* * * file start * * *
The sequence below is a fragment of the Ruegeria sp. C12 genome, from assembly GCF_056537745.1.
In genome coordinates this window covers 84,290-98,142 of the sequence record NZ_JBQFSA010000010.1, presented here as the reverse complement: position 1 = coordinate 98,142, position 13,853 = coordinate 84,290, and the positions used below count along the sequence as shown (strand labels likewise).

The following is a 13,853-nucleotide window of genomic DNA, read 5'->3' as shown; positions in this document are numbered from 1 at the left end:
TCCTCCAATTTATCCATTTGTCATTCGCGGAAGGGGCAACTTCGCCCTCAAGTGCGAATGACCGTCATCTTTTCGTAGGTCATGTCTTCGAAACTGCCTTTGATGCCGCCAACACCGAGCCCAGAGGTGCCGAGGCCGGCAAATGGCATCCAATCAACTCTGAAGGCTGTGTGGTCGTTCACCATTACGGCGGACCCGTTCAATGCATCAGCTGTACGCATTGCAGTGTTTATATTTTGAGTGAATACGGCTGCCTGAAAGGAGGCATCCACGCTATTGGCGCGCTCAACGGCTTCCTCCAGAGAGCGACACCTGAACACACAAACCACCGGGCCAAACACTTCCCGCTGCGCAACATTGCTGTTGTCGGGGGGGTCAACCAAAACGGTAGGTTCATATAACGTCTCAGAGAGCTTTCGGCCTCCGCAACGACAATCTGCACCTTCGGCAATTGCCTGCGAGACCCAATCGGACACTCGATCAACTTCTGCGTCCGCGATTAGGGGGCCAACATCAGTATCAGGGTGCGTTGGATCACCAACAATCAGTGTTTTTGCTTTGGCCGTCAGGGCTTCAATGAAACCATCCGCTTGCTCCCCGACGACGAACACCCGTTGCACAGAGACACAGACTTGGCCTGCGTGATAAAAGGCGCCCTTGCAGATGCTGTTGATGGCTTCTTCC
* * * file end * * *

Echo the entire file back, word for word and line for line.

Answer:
The sequence below is a fragment of the Ruegeria sp. C12 genome, from assembly GCF_056537745.1.
In genome coordinates this window covers 84,290-98,142 of the sequence record NZ_JBQFSA010000010.1, presented here as the reverse complement: position 1 = coordinate 98,142, position 13,853 = coordinate 84,290, and the positions used below count along the sequence as shown (strand labels likewise).

The following is a 13,853-nucleotide window of genomic DNA, read 5'->3' as shown; positions in this document are numbered from 1 at the left end:
TCCTCCAATTTATCCATTTGTCATTCGCGGAAGGGGCAACTTCGCCCTCAAGTGCGAATGACCGTCATCTTTTCGTAGGTCATGTCTTCGAAACTGCCTTTGATGCCGCCAACACCGAGCCCAGAGGTGCCGAGGCCGGCAAATGGCATCCAATCAACTCTGAAGGCTGTGTGGTCGTTCACCATTACGGCGGACCCGTTCAATGCATCAGCTGTACGCATTGCAGTGTTTATATTTTGAGTGAATACGGCTGCCTGAAAGGAGGCATCCACGCTATTGGCGCGCTCAACGGCTTCCTCCAGAGAGCGACACCTGAACACACAAACCACCGGGCCAAACACTTCCCGCTGCGCAACATTGCTGTTGTCGGGGGGGTCAACCAAAACGGTAGGTTCATATAACGTCTCAGAGAGCTTTCGGCCTCCGCAACGACAATCTGCACCTTCGGCAATTGCCTGCGAGACCCAATCGGACACTCGATCAACTTCTGCGTCCGCGATTAGGGGGCCAACATCAGTATCAGGGTGCGTTGGATCACCAACAATCAGTGTTTTTGCTTTGGCCGTCAGGGCTTCAATGAAACCATCCGCTTGCTCCCCGACGACGAACACCCGTTGCACAGAGACACAGACTTGGCCTGCGTGATAAAAGGCGCCCTTGCAGATGCTGTTGATGGCTTCTTCC